Aalto Systems Forum
Systemic Risk in Economic and Financial Networks
A Public Lecture by Prof. Frank Schweitzer
Tuesday, June 5th 2012 at 12.30-13.30
Hall C/G-112 PWC, Chydenia, Aalto School of Economics, Runeberginkatu 22–24, 00100 Helsinki
The term 'systemic risk' commonly denotes the risk that a whole system consisting of many interacting agents fails. It is a macroscopic property that emerges from the nonlinear interactions of agents.
Examples of systemic risk encompass a variety of areas, such as financial systems (spreading of financial distress), supply networks (breakdown of a single relevant supplier), social systems (epidemic spreading), power grids (blackout after failure cascades), but also material science (rupture of single fibers gets amplified) and socio-technical systems (public transport).
There are different approaches to estimate systemic risk. While a conventional view on systemic risk mainly focuses on the extreme conditions of a single agent to fail, the systemic perspective emphasizes in addition the effect exerted on other agents as a result of individual failure. I.e. the systemic failure can start with the failure of a few agents which is amplified both by interaction mechanisms and by systemic feedback.
Our aim is to provide a general framework for modeling systemic risk, which can be applied not just to a specific case but allows generic insights. Our approach is based on the concept of complex networks, where agents are represented by nodes in a network, whereas their interactions are modeled by links between them. Both nodes and links can follow their own dynamics and there is a feedback between these. In order to understand the emergence of systemic risk, we have to model (a) the internal dynamics of the agents, which is largely neglected in other approaches, (b) the interaction dynamics of the agents (in particular the network topology), (c) macroscopic or systemic feedback, i.e. the impact of changing external conditions: (d) trend reinforcement, i.e. interaction is path dependent and involves the history of previous interactions.
The talk provides a framework for modeling systemic risk which takes the above components into accout. We further provide examples how to apply this framework, and point to empirical evidence of our approach.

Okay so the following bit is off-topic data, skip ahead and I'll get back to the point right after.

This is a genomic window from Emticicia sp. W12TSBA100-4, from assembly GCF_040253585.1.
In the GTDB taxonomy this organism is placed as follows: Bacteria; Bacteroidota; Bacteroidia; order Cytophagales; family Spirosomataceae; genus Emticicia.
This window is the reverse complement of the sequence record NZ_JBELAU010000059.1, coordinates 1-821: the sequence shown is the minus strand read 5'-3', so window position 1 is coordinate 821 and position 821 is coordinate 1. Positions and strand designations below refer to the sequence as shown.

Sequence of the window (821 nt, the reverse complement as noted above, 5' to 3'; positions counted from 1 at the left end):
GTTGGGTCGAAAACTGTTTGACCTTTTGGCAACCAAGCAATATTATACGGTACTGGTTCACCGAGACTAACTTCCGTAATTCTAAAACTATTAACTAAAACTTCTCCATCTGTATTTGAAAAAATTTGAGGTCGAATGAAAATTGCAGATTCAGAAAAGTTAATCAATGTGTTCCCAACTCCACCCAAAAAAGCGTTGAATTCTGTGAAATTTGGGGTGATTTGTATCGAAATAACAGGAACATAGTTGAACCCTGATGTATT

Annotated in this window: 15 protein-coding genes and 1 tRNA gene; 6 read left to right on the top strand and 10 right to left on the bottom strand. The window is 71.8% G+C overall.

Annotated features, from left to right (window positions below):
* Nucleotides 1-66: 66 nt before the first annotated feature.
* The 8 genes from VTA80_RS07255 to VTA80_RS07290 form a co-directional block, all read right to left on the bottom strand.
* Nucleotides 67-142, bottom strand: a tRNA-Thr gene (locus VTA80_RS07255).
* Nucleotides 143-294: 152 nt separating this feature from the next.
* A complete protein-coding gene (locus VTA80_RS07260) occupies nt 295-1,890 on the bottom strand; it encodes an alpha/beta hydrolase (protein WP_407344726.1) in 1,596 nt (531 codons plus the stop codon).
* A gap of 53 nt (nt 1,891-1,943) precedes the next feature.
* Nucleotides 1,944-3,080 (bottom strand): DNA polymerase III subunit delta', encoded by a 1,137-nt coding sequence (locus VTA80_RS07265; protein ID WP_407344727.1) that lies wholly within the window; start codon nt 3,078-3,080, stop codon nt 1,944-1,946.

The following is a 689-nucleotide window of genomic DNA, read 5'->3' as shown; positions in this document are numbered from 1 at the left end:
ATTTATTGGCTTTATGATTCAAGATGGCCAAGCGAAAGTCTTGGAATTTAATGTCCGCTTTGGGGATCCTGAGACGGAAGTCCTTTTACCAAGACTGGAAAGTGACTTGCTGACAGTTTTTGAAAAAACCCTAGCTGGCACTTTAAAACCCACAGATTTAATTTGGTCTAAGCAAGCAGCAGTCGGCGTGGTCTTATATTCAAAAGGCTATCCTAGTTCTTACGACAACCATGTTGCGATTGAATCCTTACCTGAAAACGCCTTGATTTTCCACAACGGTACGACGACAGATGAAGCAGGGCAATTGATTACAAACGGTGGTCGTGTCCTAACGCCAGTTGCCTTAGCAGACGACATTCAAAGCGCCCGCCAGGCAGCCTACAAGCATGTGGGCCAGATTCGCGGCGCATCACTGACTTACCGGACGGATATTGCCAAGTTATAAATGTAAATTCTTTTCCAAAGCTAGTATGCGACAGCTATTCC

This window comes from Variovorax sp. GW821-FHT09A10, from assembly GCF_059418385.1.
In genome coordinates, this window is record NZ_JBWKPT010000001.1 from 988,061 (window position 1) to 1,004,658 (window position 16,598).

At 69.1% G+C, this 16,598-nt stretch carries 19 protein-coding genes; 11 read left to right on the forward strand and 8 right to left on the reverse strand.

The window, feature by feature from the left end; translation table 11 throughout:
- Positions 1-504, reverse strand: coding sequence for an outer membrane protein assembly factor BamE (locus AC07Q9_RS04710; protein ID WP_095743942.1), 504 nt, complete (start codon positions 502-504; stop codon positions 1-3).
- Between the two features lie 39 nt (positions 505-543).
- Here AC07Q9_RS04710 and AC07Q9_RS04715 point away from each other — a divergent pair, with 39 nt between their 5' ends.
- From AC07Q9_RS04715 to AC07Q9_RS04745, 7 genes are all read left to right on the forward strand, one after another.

Frank Schweitzer has been Full Professor for Systems Design at ETH Zurich since 2004. He is also associated member of the Department of Physics at the ETH Zurich.
In his professional carrier, he worked for different research institutions (Max-Planck Institute for the Physics of Complex Systems, Dresden, Fraunhofer Institute for Autonomous Intelligent Systems, Sankt Augustin) and universities (Humboldt University Berlin, Cornell University Ithaca NY, Emory University, Atlanta GA).
Frank Schweitzer received his first Ph.D. (Dr. rer. nat.) in theoretical physics and his second Ph.D. (Dr. phil.) in philosophy of science, he further earned a habilitation/Venia Legendi in Physics. He initiated and lead (2001-2005) a section of the German Physical Society (DPG) for the physics of socio-economic systems (AKSOE). Further, he was a founding member and member of the steering committee of the European Network of Excellence "Complex Systems" (EXYSTENCE) (2001-2006). Frank Schweitzer is the Editor-in-Chief of "Advances in Complex Systems" (ACS). He is also member of the editorial board of different economics and physics journals.
Numerous books, publications in very different fields and a wide spectrum of invited talks demonstrate Frank Schweitzers broadly based scientific interest. The recent focus of the research group of Frank Schweitzer is on applications of complex systems theory to the dynamics of social and economic organizations. This includes the development of formal concepts, quantitative modeling and computer simulations.
The event is free of charge and open for all who are interested. To estimate the number of participants pre-enrollment trough the form below is appreciated. The event will be held in English.
Aalto Systems Forum
The growing challenge of our time is the need to have the ability to see and manage wholes, i.e. systems. The Aalto Systems Forum aims to be a platform of dialogue for practitioners and reasearchers to share the latest results of the field by top international scholars.
Aalto Systems Forum is organized by the Systems Analysis Laboratory research group at the Department of Mathematics and Systems Analysis of Aalto University School of Science. http://www.sal.hut.fi/en/aaltosystemsforum /